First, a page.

WHERE CATTLE — NOT CORN — IS KING
Barb Baylor Anderson, Contributing Editor
Many farmers outside the fertile Midwest would salivate at the prospect of routinely growing 200-bushel corn on prime farm ground in central Illinois. But not John Hebert. The Owaneco, Ill., producer gets greater economic, environmental and social returns by raising stocker cattle on what used to be strictly corn acres.
"What we've found is that there is still a place in Illinois to raise grass and cattle. It's very sustainable," says Ed Ballard, extension beef specialist, Effingham, Ill. Ballard has been advising Hebert since 1997. "It's a great opportunity for producers to use proper forage management to improve their land quality and it's a chance to increase their returns."
Hebert's love of livestock motivated him about six years ago to try backgrounding commercial calves for later sale to feedlots. Through trial and error, he came up with a way to combine management intensive grazing (MIG) and silage production to profitably feed calves.
He buys and feeds silage to enough 500-pound calves to make up a semi-truck load so he can sell them through video auction once the group of calves reaches 750 pounds to 800 pounds. He also generally buys 350-pound calves for his MIG program, which uses alfalfa and orchardgrass. He has found that raising alfalfa and orchardgrass for four years and then putting the area back into corn production for one year provides the best results. He also periodically changes which area of his farm is used for rotational grazing.
"I put about 15 acres in alfalfa and orchardgrass, which provides ground cover and gives me better returns with cattle than if it was in corn," says Hebert.
In fact, his gross returns have been dramatically higher. In 1999, Hebert grazed more than 60 stocker calves on alfalfa and orchardgrass in 11 paddocks. The calves rotated locations every three days, gaining nearly two pounds per day or 306 pounds per calf for the period.
"Beef produced per acre was 1,174 with the MIG at a cost of about 23 cents per pound of gain," says Ballard. "That includes the land, labor and input charges."
With beef prices near 70 cents per pound, the total value per acre for the gain is about $831.80 minus the purchase price of the cattle and the time invested in selecting and buying stockers. That compares with 200-bushel per acre corn at $2 per bushel with a gross return of $400.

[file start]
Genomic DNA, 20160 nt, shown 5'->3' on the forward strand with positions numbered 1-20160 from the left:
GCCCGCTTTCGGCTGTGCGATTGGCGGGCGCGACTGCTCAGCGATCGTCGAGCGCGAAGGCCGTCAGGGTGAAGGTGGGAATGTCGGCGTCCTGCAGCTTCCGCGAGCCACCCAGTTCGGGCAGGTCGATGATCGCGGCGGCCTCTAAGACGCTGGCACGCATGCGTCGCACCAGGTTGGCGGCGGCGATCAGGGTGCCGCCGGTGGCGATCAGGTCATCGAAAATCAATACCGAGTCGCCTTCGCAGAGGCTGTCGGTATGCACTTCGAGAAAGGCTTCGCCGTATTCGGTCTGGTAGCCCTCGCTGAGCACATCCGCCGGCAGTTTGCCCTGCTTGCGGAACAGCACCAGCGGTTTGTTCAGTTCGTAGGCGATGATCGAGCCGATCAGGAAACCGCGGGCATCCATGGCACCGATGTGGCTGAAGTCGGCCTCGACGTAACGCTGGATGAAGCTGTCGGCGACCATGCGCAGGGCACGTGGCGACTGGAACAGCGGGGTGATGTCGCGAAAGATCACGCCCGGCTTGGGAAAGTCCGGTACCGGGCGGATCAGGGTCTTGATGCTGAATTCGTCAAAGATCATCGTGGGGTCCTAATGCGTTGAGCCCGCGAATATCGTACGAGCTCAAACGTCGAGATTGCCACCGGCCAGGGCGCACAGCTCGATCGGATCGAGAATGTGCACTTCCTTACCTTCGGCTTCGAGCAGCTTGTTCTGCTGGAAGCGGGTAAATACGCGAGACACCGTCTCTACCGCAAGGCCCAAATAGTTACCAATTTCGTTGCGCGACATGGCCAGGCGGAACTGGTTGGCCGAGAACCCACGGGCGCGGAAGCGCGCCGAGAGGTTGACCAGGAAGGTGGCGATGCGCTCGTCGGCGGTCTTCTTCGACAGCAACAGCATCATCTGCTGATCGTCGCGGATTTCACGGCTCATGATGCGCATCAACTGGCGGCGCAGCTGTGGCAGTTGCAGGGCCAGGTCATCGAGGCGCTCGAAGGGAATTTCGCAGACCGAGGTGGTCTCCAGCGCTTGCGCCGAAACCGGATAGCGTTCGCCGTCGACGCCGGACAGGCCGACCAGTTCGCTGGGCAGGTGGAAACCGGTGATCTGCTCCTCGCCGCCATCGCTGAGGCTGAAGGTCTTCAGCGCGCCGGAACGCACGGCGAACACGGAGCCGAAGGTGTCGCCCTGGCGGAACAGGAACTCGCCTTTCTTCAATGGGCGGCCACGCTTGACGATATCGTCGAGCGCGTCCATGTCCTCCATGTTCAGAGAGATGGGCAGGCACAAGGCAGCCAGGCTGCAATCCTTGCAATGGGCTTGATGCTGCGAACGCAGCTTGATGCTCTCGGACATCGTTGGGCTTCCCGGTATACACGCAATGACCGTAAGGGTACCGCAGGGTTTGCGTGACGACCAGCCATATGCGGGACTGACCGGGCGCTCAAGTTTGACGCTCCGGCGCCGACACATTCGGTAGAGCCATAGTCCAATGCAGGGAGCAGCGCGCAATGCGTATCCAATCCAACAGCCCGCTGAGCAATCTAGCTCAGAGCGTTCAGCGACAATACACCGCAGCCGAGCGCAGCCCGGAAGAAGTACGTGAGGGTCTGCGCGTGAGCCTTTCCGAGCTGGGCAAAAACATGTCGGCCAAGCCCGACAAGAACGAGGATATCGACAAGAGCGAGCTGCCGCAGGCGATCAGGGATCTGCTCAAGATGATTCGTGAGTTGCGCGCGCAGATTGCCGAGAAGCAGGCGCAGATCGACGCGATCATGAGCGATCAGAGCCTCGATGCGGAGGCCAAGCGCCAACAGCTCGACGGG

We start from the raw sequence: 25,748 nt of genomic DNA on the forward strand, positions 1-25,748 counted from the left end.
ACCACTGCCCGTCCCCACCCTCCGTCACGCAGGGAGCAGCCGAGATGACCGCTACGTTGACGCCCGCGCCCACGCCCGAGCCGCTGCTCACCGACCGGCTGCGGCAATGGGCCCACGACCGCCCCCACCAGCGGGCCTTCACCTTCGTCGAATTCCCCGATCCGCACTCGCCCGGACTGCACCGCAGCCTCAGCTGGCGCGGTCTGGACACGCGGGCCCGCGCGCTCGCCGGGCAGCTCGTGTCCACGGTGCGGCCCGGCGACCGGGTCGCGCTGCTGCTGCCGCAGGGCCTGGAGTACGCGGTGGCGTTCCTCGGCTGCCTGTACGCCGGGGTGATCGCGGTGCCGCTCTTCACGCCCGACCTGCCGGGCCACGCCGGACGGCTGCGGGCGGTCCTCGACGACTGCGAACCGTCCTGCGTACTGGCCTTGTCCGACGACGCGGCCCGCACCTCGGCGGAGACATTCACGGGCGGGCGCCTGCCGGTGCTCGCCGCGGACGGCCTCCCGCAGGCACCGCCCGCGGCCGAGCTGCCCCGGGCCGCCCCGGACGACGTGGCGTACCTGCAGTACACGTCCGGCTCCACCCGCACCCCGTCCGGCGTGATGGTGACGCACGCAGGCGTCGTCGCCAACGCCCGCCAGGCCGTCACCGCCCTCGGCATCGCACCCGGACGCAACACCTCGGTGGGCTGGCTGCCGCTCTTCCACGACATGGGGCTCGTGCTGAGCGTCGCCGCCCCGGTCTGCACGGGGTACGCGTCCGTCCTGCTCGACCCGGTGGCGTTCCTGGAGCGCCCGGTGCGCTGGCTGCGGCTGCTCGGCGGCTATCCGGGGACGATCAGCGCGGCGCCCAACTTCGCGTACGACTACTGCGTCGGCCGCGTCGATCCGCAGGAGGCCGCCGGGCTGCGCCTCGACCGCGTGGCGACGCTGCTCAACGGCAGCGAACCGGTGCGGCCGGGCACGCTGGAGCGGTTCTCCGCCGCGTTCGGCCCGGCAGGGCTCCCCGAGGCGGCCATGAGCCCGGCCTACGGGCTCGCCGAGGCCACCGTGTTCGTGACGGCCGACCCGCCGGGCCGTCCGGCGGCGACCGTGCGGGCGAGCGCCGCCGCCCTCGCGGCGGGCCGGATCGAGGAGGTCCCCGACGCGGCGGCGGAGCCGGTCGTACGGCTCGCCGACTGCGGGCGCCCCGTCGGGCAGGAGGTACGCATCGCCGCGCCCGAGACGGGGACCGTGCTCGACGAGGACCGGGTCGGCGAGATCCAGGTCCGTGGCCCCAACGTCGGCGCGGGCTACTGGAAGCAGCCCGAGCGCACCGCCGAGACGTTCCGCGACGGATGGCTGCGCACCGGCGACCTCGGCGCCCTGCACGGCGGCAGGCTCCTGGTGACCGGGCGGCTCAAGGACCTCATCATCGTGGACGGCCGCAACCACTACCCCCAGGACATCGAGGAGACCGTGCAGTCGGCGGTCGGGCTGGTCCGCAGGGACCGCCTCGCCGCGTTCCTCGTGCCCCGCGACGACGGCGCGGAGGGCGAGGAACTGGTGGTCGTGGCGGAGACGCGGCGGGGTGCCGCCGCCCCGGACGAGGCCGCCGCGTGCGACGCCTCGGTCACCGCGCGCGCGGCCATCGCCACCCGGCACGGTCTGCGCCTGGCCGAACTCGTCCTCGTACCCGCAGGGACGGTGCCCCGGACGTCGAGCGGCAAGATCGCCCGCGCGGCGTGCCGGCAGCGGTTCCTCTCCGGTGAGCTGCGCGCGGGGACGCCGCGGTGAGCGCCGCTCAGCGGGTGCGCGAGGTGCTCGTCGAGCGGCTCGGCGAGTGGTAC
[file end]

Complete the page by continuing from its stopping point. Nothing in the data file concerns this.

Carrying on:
Hebert has also planted small grains, such as rye, after harvest and used it for grazing during the fall and winter. In the spring, the area goes back into row crops.
"In return, the land is covered with a crop all year long, more organic matter goes back into the soil and less wind and water erosion occurs," says Ballard. "University research and soil tests have shown that rotational grazing will improve the soil content, and most farmers begin to see those benefits after the first two years."
"The diversification has been good for our operation, economically and environmentally," says Hebert. "I use fewer purchased inputs, have lower machinery and labor costs and less environmental impact. My children have become more involved in the operation and we enjoy being able to work with the cattle together as a family."
But for all of the sustainable benefits, Ballard warns there are also challenges. "Most farmers who are currently raising corn and soybeans on marginal land would find they can get better economic gains from cattle and improve their soils," he confirms. "The downfall is the time you have to invest to buy and market cattle."
Hebert agrees. "It can be very time consuming."
Animal health is another primary concern. "The health of the cattle is one of the greatest areas where you must put emphasis on your time and financial input," Hebert says. "Cattle on pasture are not much work. It's when you first purchase them and have to treat them that takes up your time.
"I am in this for the long-haul. It is a sustainable solution for my operation," Hebert continues. "Stocker cattle placement can be arranged around other enterprises. You just have to be prepared to do it on a scale that will contribute to your finances and to the environment." AM
Barb Baylor Anderson is a freelance writer from Edwardsville, Ill., who covers a wide variety of ag issues.